Friday, February 09, 2007

Widgets - The JavaBean of the Web

Widgets are popping up everywhere on web pages and blogs. Widgets that show you your horoscope, the weather, the top 10 downloads on sourceforge, Flickr photos, and YouTube movies. Widgets do anything and everything. Why are they so prevalent? Very simply, widgets are incredibly simple to use. They are a little of window of HTML that are one line of HTML that you can paste into any web page, wiki, or blog.

The last time the computer industry had a standard way to present visual, interactive components were the Java Applet / ActiveX wars. As we all know, both of these were a dismal failure. What has cropped up instead is snippets of HTML that wrap

While Widgets may seem like toy components today, they are well on their way to becoming a full-fledged component model. Widgets are driven by parameters embedded in their invocation URL, so consider it essentially the instantiator of a traditional component model.

Types of Widgets:

  1. SCRIPT - A one line SCRIPT tag with a URL of parameters that invokes a new frame of HTML. This is the model used by Google Widgets and Widgetbox.

  2. EMBED - A tag used to embed Shockwave with a URL and defined parameters. This is a very common way to embed photographs from Flickr as a slideshow.

  3. IFRAME - A method that pulls in a separate frame of HTML that can display content. Google Widgets uses iframes that are launched by its script tag. You can bring in any URL content through an iFrame, such as Flickr's existing slideshow feature.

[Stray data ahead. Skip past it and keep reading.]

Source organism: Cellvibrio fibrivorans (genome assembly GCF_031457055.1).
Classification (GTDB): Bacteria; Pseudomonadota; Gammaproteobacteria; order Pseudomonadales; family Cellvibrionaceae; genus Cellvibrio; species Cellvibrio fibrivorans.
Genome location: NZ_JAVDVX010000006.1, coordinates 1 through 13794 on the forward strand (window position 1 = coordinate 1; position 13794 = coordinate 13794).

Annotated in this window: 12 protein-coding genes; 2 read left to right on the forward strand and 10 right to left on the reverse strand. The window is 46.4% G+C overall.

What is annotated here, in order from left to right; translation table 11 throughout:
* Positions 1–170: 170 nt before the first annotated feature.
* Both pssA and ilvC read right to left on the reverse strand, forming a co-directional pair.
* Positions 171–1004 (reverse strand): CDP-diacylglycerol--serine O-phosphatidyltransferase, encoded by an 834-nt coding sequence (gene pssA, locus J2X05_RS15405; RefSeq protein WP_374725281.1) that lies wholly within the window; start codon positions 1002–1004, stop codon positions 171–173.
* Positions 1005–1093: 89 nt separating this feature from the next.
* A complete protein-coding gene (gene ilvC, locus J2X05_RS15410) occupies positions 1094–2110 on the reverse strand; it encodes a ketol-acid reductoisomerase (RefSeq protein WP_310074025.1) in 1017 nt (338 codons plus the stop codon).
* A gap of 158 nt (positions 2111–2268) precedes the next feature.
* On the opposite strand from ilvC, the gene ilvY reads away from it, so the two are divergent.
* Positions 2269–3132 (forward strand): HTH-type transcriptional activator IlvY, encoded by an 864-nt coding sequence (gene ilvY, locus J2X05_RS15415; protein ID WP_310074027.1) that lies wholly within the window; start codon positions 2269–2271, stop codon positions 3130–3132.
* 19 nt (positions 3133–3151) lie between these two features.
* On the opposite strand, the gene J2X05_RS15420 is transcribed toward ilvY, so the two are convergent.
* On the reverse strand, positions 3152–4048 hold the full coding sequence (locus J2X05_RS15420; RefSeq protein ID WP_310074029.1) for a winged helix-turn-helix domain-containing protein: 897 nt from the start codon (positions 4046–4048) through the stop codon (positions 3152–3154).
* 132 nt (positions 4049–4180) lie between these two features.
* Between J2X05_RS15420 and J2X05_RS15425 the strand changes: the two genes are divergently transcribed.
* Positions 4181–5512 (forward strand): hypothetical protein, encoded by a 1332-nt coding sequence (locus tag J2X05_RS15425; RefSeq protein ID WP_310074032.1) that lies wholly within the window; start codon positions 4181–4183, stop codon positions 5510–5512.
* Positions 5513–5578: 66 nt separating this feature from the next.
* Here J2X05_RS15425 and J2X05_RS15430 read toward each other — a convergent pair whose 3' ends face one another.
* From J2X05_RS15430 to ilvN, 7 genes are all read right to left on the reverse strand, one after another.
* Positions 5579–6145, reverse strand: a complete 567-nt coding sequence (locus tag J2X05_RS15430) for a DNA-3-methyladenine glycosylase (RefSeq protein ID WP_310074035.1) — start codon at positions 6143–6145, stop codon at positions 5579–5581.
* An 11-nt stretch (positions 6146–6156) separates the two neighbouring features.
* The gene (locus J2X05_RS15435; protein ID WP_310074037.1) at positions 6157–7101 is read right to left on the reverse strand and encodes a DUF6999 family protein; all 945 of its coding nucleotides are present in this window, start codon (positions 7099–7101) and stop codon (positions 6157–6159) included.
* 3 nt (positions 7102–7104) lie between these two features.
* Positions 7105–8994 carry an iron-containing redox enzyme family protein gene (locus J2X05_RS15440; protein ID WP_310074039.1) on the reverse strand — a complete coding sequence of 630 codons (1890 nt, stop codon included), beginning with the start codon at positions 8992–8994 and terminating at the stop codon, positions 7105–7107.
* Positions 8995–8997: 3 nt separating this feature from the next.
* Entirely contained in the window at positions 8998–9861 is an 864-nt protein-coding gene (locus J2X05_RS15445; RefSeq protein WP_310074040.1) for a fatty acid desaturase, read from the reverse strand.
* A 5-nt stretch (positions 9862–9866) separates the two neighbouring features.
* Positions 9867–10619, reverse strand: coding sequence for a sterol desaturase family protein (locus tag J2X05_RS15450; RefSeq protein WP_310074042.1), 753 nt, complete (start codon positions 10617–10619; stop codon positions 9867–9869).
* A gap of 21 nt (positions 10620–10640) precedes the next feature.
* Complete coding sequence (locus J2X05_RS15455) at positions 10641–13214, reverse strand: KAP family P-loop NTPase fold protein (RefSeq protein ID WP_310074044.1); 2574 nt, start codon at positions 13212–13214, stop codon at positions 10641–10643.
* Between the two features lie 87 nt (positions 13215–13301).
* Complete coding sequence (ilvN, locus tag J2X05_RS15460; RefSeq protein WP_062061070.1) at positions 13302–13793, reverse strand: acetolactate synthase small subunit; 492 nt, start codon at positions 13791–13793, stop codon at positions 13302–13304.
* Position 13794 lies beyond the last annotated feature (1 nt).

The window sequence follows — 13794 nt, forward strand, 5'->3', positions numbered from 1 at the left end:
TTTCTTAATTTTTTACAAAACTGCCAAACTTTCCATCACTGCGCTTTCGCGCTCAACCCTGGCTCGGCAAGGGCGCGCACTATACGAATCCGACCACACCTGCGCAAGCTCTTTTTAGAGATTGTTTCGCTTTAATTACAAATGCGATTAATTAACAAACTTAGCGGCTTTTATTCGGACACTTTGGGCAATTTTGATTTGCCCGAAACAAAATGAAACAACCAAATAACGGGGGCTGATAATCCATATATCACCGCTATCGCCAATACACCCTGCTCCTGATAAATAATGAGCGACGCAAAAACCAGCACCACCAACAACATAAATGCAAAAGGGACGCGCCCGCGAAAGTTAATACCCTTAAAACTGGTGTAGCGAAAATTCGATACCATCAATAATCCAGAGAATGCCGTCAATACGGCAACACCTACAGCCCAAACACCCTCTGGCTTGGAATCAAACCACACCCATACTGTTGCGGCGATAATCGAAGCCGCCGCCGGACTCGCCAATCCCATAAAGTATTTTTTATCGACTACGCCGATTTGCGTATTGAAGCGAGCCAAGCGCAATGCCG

4. DIV - A separate area of HTML, which is not parameter driven. Examples include Dojo toolkit. These are much more finegrained widgets that need to be handcoded.

Widgets need the following features before they can grow up into a full-fledged component model:

  1. Layouts - Widgets that layout other widgets that are passed in as parameters. For example a Folder Tab widget or Accordion widget.

  2. Listeners - Passing in callback URLs to widgets so that when something is clicked in them they can tell other targets on the same web page that something happened. For example, embedding a Google Maps widget that plots out 5 addresses, each of which has an associated URL to refresh on the same page when they are clicked on.

  3. Passing Data by Reference - Passing in data URLs so widgets can access data to chart, etc. These data URLs can be composed of XML or JSON. Google Gadgets already supports this feature.

  4. Subclassing - The ability to embed a widget within another widget that can override the original widgets behavior. This can be done today, but it is a bit of a hack.

These features can of course all be handcoded today, they just are not very prevalent. As widgets become more prevalent, they will offer a common way to do these things. The beauty of the Web is that these things will be accomplished in a simple, accessible way that lets any blog or wiki editor use the features.

It will soon be viable to build corporate web applications and mashups out of granular widgets. What will be interesting are innovative new tools for building individual widgets, turnkey widgets that access corporate resources such as content management sytems, and tools to assemble those widgets to do new things.